A specialist centre in Limerick, which provides round-the-clock respite care for children with disabilities and complex needs, will finally be able to open after a two-year wait, following confirmation that Government funding has been secured.
The six-bed St Gabriel's unit at Mungret in Limerick was built after almost €3m was raised for construction, but they could not open because they had no funding to staff it.
Minister of State with responsibility for Disability Anne Rabbitte said that she had secured €5m in funding to open nine respite houses across the country, and that St Gabriel's will be the first of these to open.
Welcoming the news, CEO of St Gabriel's Maire O'Leary said the provision of an overnight respite service for children with disabilities is a matter of social justice.
"We have a responsibility to ensure we support a meaningful level of service to exhausted parents and families.
"These children have very complex needs, require specialist services and around-the-clock care, which is provided by their families. Many are non verbal, use wheelchairs and are PEG (feeding tube) fed, and many require oxygen and suction during the day.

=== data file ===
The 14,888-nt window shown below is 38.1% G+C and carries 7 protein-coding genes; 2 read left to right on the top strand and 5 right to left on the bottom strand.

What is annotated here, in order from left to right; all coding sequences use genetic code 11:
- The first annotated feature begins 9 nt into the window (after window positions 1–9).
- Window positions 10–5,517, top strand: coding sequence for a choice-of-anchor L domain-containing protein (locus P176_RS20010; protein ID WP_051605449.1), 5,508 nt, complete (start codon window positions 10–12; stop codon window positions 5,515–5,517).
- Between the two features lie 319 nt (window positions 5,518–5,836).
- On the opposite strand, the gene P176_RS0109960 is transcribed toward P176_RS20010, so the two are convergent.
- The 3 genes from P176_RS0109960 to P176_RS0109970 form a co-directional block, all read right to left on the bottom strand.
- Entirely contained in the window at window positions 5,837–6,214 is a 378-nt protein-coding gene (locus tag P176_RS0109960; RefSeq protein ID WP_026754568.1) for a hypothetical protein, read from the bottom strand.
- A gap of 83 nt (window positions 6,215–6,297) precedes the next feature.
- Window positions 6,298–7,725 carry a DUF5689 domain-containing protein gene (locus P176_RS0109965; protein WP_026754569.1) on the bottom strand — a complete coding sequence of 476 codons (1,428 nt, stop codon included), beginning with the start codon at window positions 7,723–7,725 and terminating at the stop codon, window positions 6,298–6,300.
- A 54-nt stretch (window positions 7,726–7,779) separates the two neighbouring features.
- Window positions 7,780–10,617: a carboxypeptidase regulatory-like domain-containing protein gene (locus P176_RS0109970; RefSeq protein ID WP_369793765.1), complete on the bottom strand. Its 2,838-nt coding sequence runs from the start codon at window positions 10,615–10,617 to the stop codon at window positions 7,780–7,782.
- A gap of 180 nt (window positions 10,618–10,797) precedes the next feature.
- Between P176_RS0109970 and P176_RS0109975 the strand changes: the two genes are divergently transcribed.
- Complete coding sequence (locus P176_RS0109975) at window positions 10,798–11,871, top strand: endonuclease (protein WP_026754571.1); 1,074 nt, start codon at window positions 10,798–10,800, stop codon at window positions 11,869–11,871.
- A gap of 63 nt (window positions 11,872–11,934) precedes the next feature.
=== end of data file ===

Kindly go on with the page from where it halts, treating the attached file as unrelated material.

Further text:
"This facility was developed for these children and their family's needs and it is now wonderful to know it will be used when it is most needed.
"It is the only respite house of this type in the country and a perfect setting for children and families who need support, now more than ever during Covid," added Ms O'Leary.
She said it had been a long journey but they were now looking forward. They will begin recruiting staff and will work with the HSE disability office to ensure they can open the facility as soon as possible this year.
Reacting to the news Sinead O'Brien, mother of 11-year-old Cathal, said it will mean the world to parents like her, to give them a rest, give them a night's sleep and know that her son is being given the best specialist care when he is away from them.
She said they went through a dreadful time at Christmas when three members of her family had Covid-19, and she was worried about whether she or her husband Shane had to go to hospital.
"Who would look after Cathal if that happened, that was so worrying. Carers get sick, they get cancer, they have family funerals, and a place like this will just mean the world to us,'" she said.
Marie Lenihan, mother of 11-year-old Stephan Curtin, said it was heart-breaking to know the centre was built and fully equipped with ix specially adapted and therapeutic rooms, but they could not use it.
She said it was just great news now that it has received the funding to fully staff it, and all the families who need much needed rest will be able to avail of it.